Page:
Parental knowledge of cyber security jobs holding children back

New research from global cyber security training services provider, SANS Institute, has revealed that even though IT remains one of the top choices of career that parents would make for their children, parents have very little idea about the lucrative area of cyber security. This is severely exacerbating the skills gap in cyber security that the UK is currently facing – with industry not doing enough to promote itself.

The findings reveal that 63% of parents in the UK would either not be able to answer questions on how to get a job in the cyber security industry or just didn’t know if they would be able to; 61% report they are not very aware or not aware at all of any career opportunities.

With the industry crying out for new blood and professionals to address the 51% of UK businesses and charities that have a basic cyber security skills gap, educating and incentivising school children to take up a career in cyber security is crucial to the survival of the industry and, even more critically, the security of the nation online.

Parliament Street debate: Is the UK’s cyber security industry pulling its weight?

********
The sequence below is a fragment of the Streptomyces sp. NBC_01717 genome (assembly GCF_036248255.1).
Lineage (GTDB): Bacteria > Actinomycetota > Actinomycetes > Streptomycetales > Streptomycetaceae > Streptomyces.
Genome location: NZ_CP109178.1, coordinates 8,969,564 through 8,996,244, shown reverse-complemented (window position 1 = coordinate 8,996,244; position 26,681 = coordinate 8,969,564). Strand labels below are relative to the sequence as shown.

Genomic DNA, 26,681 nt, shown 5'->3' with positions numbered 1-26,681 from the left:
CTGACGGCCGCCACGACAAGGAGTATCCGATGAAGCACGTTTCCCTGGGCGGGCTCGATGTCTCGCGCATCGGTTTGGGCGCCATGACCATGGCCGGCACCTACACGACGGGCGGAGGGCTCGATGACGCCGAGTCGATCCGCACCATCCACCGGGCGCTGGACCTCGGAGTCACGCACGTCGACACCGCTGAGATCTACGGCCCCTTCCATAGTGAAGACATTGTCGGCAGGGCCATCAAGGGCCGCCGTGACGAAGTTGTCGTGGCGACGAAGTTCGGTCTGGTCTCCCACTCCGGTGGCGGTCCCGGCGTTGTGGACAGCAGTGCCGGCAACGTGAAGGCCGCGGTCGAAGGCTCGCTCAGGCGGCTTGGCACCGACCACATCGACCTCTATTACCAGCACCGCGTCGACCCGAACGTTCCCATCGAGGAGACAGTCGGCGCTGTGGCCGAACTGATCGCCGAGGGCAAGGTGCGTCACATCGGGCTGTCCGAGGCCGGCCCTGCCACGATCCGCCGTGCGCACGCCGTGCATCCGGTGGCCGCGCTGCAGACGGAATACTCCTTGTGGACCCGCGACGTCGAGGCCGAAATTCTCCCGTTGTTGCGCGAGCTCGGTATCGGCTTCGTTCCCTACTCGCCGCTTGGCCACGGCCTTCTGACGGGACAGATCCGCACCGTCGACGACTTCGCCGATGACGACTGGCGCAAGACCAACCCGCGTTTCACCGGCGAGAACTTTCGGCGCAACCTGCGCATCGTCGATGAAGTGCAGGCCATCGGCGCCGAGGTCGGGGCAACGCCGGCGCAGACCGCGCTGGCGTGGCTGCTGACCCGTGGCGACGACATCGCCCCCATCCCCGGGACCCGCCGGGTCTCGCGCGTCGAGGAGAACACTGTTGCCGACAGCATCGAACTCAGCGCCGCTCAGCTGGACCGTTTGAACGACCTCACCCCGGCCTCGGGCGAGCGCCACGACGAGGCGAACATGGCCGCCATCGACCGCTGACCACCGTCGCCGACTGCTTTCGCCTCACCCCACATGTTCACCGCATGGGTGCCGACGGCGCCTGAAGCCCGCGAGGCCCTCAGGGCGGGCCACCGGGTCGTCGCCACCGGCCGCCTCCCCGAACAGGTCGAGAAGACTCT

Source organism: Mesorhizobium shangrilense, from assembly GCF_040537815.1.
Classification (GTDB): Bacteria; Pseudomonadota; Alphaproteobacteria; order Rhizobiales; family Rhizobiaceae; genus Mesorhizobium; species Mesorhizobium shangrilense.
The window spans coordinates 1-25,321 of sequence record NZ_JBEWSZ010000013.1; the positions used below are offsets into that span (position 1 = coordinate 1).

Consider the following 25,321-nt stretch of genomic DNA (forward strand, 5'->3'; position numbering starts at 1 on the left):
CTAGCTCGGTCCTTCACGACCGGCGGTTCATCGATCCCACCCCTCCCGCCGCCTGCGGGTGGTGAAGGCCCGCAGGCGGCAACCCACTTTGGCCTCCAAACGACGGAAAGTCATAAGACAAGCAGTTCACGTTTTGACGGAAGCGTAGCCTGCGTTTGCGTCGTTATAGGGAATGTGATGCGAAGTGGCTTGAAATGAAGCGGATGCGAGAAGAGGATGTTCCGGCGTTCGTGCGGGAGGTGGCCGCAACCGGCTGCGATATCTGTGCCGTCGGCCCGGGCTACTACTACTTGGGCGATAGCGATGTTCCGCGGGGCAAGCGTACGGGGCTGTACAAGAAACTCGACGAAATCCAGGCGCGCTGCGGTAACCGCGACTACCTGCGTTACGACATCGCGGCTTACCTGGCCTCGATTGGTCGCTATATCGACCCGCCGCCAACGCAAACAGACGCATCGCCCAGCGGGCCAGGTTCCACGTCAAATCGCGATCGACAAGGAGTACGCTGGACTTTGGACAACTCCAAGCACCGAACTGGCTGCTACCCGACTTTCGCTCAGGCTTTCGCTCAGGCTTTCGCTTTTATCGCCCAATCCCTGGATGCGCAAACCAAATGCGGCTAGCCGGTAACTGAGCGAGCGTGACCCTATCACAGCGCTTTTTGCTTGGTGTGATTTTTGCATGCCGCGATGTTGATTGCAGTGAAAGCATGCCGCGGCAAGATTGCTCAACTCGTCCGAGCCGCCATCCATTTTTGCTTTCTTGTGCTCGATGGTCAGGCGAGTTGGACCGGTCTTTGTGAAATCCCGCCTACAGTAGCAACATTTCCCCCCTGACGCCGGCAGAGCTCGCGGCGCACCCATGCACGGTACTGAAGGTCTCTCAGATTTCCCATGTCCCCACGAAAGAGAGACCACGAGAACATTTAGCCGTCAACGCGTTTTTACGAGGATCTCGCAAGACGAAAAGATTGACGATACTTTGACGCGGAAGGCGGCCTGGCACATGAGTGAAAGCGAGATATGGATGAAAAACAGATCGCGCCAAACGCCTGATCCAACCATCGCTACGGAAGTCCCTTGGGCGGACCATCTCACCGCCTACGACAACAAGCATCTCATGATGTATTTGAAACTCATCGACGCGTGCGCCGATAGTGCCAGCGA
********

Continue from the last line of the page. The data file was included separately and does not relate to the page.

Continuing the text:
At a recent debate, Cyber Crime: The next threat?, hosted by the think-tank Parliament Street, leaders from the UK’s cyber security industry hashed out what the industry could be doing to fight cybercrime more efficiently

“These findings should be seen as a wakeup call to the cyber security industry that it needs to do more to promote itself,” said James Lyne, CTO SANS Institute. “We need to ensure that the 72% of parents who haven’t considered a career in cyber security for their children become aware of both the economic rewards and the job satisfaction offered by our industry. The only people who can really spread that message are those working in the industry already – it’s another way to help close the skills gap we are currently suffering.”

In this same research, 46% of UK students polled indicated that they had heard of cyber security from their parents, showing a strong case for the education of parents, as well as children, for the benefit of industry.

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Vanson Bourne undertook research on behalf of the SANS Institute, questioning 4000 students aged 14-18 across EMEA. 1000 UK parents were also questioned on similar topics to the students across EMEA previously mentioned.

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Andrew Ross

As a reporter with Information Age, Andrew Ross writes articles for technology leaders; helping them manage business critical issues both for today and in the future